<I>1899</I>: Dneg provides VFX for Netflix's eight-episode drama
December 20, 2022

1899: Dneg provides VFX for Netflix's eight-episode drama

Netflix’s 1899 is set on a migrant steamship, which is heading west, loaded with a mix of European passengers optimistic about their future abroad. Their journey, however, takes an unexpected turn when they discover another migrant ship adrift at sea. What they find on board turns their passage to the new world into a horrifying nightmare.

Dneg provided visual effects for the eight-episode dramatic series, which was shot in Berlin, London and Scotland. The show stars Emily Beecham, Aneurin Barnard, Andreas Pietschmann, Miguel Bernardeau, Maciej Musial, Lucas Lynggaard Tønnesen, Rosalie Craig, Clara Rosager, Maria Erwolter, Yann Gael, Mathilde Ollivier, José Pimentão, Isabella Wei, Gabby Wong, Jonas Bloquet, Fflyn Edwards, Alexandre Willaume and Anton Lesser, among others.

Dneg VFX supervisor Chris Nokes recently answered a few questions for Post about the studio’s contributions.

Chris, what were the VFX needs for 1899?
“1899 had ambitious goals and big sequences. We were contacted by the production company, Dark Ways, in post production, who were looking for some help on the project. We were brought in to take some of the load and ensure the whole series was delivered smoothly.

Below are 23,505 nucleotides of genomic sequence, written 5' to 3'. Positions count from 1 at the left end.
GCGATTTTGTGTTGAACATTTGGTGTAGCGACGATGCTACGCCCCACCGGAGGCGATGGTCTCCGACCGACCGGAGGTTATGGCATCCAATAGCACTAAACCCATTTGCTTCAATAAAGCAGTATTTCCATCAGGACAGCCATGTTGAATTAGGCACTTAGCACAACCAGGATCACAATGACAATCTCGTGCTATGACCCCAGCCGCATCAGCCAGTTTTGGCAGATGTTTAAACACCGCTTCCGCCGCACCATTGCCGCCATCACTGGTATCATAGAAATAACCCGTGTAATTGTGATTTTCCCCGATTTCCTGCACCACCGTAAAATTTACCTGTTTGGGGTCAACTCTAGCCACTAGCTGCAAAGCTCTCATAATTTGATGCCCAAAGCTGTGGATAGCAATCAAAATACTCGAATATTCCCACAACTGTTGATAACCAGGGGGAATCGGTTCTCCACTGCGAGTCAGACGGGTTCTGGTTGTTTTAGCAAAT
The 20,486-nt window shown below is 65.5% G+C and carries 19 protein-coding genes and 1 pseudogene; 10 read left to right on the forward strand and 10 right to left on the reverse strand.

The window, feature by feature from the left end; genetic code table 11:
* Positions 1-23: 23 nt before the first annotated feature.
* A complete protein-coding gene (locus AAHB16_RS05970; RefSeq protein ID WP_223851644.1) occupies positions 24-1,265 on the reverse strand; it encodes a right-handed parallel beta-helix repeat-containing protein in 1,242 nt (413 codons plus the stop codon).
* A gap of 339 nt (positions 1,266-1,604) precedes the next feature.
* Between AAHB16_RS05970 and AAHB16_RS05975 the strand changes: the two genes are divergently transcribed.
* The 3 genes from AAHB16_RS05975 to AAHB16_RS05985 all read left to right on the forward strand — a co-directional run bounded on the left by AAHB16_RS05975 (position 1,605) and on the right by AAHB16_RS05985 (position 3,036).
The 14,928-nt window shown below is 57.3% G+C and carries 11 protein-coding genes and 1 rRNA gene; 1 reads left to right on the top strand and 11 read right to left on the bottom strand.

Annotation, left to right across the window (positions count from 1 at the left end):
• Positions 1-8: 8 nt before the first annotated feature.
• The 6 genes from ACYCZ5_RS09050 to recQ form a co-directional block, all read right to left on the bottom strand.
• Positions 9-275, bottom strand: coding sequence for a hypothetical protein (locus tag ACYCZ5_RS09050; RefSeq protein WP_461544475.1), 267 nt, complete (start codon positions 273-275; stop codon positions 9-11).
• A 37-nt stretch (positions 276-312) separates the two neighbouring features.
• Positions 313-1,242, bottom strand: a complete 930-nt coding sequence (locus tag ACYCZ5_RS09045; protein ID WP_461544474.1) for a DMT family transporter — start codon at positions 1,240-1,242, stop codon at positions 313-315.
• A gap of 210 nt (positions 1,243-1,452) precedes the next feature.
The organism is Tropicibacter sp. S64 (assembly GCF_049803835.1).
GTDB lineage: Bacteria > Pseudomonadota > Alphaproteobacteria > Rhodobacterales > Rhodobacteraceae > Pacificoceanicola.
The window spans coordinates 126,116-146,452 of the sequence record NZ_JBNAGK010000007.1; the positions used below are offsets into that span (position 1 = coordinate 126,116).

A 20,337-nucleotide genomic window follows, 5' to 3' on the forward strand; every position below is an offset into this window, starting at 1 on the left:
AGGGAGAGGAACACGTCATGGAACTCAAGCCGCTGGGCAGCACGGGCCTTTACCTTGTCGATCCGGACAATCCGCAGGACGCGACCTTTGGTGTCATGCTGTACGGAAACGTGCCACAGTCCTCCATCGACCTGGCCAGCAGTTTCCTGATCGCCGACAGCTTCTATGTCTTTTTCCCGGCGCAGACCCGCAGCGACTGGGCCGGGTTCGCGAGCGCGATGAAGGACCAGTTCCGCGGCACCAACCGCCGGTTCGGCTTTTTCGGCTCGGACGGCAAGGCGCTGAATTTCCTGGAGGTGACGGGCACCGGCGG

“This is a show where the story is front and center. Everything is about the story and the actors' performances, and the VFX work had to support that. There are so many odd situations that the characters find themselves in throughout the show. The VFX {were] very involved and visible in these sequences, so it was important that the work supported the mood and atmosphere of the scenes. It made for some interesting challenges and discussions around whether each scene needed to be photoreal or surreal, or if it needed to shift between the two.”

How many shots across the series was the studio responsible for?
“Dneg was responsible for 389 shots across eight episodes in the series. We worked on several key sequences, including multiple Rose Chafer bug sequences, the Wheelhouse storm, the bullet freeze, Eyks’ house on fire and Nina on fire, and the fog. Plus many more!”

What tools were you relying on for visual effects work?
“We used a variety of tools and software, the main ones being Autodesk Maya, Houdini, Nuke and Clarisse.”

I understand that Dneg worked across the series, but was there a specific shot or scene that was particularly challenging?
“The fog shot, where Ling Yi is enveloped, was a tricky one. It is head-on – white on white on white. Balancing that out was challenging. It was very easy to lose elements as they were coming toward the camera. That sequence was a fine balancing act.

"The toughest sequence was probably in Episode 7, ‘The Storm in the Wheelhouse.’ There were ambitious creative goals, continuity over the entire episode, and a lot of logistical constraints. The team and I had to get pretty creative in our problem solving to figure out that balance.
“In order to get the logistics of that working we had to work in parallel across our teams. There were a lot of elements coming together — the outer deck environment, CG windows, a lot of CG rain, bow sprays, mist, along with lightning in the sky. When you see a big sequence like that in pieces, there is always a little bit of doubt until you start to see it all coming together.
“That said, I really like how our wheelhouse storm shots turned out. They really complement the rest of the shots around them. We invested a lot of energy in planning out that sequence, so it's really satisfying to see the teamwork come together.”